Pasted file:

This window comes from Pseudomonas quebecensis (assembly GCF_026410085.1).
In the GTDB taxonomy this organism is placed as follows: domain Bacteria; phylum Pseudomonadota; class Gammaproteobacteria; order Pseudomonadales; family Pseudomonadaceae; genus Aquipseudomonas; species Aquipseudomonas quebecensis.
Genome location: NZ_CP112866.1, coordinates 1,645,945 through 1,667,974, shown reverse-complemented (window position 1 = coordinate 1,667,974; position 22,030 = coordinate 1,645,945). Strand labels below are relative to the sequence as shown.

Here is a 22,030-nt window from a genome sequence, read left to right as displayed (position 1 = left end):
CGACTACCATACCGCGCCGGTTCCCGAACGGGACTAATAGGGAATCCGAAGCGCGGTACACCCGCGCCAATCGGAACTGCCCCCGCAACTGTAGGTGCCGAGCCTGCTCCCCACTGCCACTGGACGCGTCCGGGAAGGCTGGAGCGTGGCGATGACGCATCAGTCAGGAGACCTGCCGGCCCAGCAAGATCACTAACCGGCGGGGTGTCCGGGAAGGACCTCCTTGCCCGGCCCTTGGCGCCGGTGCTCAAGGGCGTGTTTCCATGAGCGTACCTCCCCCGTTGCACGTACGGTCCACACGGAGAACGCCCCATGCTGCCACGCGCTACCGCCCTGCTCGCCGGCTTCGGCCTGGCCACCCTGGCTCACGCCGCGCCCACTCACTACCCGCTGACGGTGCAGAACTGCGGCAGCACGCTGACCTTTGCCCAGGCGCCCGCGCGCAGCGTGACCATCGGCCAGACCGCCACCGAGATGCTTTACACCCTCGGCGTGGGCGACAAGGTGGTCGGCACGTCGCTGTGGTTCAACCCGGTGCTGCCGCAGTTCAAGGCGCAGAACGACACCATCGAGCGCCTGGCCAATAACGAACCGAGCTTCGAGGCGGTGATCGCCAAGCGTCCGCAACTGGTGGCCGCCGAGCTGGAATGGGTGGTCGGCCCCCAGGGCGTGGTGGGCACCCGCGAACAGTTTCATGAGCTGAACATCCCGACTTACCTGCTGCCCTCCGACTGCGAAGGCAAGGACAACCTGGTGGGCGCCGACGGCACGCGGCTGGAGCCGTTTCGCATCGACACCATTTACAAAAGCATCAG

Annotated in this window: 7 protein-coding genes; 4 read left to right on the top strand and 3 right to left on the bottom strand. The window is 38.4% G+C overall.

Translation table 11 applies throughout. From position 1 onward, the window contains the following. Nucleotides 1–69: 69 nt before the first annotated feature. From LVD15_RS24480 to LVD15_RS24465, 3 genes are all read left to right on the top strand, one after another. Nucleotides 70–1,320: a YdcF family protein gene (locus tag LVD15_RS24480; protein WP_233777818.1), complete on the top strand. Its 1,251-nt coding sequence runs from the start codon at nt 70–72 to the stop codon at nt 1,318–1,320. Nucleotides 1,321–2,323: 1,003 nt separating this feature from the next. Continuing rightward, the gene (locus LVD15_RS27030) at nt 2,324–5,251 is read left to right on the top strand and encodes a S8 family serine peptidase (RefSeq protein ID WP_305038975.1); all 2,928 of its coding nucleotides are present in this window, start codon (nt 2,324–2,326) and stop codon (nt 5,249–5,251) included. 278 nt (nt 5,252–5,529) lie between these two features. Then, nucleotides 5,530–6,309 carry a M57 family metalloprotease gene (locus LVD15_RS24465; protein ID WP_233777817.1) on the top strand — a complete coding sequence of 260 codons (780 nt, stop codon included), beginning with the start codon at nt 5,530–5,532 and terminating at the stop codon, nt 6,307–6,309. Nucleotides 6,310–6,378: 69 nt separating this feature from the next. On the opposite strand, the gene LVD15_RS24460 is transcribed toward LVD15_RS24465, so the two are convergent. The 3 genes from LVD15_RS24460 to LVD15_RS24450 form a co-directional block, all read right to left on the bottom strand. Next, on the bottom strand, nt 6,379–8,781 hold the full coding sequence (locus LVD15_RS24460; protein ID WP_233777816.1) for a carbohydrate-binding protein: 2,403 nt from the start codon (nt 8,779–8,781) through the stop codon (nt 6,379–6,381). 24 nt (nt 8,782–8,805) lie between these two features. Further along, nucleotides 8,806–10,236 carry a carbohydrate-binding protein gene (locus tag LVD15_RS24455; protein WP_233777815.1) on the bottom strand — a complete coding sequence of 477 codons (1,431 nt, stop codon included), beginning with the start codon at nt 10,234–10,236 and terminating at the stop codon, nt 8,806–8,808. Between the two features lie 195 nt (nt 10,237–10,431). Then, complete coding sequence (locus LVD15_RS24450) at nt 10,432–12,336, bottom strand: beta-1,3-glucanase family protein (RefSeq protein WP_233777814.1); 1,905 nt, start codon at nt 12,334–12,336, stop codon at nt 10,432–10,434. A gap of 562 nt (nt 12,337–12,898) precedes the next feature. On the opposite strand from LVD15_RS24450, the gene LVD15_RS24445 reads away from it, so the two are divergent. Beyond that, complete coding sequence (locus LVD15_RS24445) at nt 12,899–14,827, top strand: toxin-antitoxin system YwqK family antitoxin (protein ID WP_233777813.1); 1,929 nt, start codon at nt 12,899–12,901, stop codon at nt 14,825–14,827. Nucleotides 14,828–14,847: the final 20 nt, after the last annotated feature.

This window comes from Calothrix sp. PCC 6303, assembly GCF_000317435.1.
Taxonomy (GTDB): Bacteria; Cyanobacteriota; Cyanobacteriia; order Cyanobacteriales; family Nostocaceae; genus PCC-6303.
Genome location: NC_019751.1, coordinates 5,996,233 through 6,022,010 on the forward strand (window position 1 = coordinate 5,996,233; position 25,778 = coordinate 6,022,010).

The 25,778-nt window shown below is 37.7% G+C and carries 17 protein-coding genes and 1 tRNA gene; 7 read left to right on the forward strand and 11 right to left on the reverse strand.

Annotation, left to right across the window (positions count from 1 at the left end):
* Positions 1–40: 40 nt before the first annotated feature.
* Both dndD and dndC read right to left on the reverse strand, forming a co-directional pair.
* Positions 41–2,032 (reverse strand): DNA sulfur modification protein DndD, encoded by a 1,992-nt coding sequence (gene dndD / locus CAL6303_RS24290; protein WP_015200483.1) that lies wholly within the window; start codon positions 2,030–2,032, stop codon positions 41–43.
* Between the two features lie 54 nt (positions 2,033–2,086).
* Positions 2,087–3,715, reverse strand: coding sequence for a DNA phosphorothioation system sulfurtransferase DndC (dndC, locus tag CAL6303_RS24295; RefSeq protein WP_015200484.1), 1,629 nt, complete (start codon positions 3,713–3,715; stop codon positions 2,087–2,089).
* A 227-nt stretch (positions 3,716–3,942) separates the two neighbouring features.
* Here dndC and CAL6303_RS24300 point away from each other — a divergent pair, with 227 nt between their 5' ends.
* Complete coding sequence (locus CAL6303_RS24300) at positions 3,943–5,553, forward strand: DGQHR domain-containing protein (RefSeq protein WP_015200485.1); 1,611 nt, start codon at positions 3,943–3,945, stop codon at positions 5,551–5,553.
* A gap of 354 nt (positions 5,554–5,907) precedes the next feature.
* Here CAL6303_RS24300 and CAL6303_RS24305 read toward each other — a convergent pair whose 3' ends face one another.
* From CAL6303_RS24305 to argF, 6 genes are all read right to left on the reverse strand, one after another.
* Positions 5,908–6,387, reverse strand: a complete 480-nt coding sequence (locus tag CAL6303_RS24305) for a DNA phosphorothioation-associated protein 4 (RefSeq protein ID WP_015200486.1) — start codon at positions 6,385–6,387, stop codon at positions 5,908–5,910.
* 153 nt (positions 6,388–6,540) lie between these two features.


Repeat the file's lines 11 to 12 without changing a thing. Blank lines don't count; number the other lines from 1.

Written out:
The 25,778-nt window shown below is 37.7% G+C and carries 17 protein-coding genes and 1 tRNA gene; 7 read left to right on the forward strand and 11 right to left on the reverse strand.

Annotation, left to right across the window (positions count from 1 at the left end):